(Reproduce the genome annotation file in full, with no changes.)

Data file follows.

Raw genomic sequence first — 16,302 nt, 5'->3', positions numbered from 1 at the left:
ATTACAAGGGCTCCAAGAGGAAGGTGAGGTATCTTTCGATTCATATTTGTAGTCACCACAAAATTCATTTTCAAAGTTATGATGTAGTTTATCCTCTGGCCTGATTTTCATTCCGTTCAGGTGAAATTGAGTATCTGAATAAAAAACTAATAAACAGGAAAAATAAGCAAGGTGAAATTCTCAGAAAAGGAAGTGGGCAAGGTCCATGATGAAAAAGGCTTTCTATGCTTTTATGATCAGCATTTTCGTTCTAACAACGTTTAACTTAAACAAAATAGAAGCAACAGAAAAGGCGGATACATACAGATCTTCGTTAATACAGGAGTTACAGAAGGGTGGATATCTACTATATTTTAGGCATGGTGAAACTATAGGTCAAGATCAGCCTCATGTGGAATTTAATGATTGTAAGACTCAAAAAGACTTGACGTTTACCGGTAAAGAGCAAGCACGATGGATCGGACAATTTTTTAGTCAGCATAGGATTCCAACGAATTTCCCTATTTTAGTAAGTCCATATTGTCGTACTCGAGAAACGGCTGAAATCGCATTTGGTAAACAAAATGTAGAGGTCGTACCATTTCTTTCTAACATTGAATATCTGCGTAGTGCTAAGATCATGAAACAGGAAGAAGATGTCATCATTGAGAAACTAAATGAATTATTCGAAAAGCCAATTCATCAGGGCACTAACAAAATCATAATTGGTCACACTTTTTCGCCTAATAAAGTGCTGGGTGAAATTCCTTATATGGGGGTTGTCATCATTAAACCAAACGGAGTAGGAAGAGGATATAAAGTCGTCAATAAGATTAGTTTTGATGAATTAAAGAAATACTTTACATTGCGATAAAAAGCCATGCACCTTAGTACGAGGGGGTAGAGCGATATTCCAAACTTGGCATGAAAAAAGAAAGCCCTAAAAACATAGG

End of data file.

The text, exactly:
Raw genomic sequence first — 16,302 nt, 5'->3', positions numbered from 1 at the left:
ATTACAAGGGCTCCAAGAGGAAGGTGAGGTATCTTTCGATTCATATTTGTAGTCACCACAAAATTCATTTTCAAAGTTATGATGTAGTTTATCCTCTGGCCTGATTTTCATTCCGTTCAGGTGAAATTGAGTATCTGAATAAAAAACTAATAAACAGGAAAAATAAGCAAGGTGAAATTCTCAGAAAAGGAAGTGGGCAAGGTCCATGATGAAAAAGGCTTTCTATGCTTTTATGATCAGCATTTTCGTTCTAACAACGTTTAACTTAAACAAAATAGAAGCAACAGAAAAGGCGGATACATACAGATCTTCGTTAATACAGGAGTTACAGAAGGGTGGATATCTACTATATTTTAGGCATGGTGAAACTATAGGTCAAGATCAGCCTCATGTGGAATTTAATGATTGTAAGACTCAAAAAGACTTGACGTTTACCGGTAAAGAGCAAGCACGATGGATCGGACAATTTTTTAGTCAGCATAGGATTCCAACGAATTTCCCTATTTTAGTAAGTCCATATTGTCGTACTCGAGAAACGGCTGAAATCGCATTTGGTAAACAAAATGTAGAGGTCGTACCATTTCTTTCTAACATTGAATATCTGCGTAGTGCTAAGATCATGAAACAGGAAGAAGATGTCATCATTGAGAAACTAAATGAATTATTCGAAAAGCCAATTCATCAGGGCACTAACAAAATCATAATTGGTCACACTTTTTCGCCTAATAAAGTGCTGGGTGAAATTCCTTATATGGGGGTTGTCATCATTAAACCAAACGGAGTAGGAAGAGGATATAAAGTCGTCAATAAGATTAGTTTTGATGAATTAAAGAAATACTTTACATTGCGATAAAAAGCCATGCACCTTAGTACGAGGGGGTAGAGCGATATTCCAAACTTGGCATGAAAAAAGAAAGCCCTAAAAACATAGG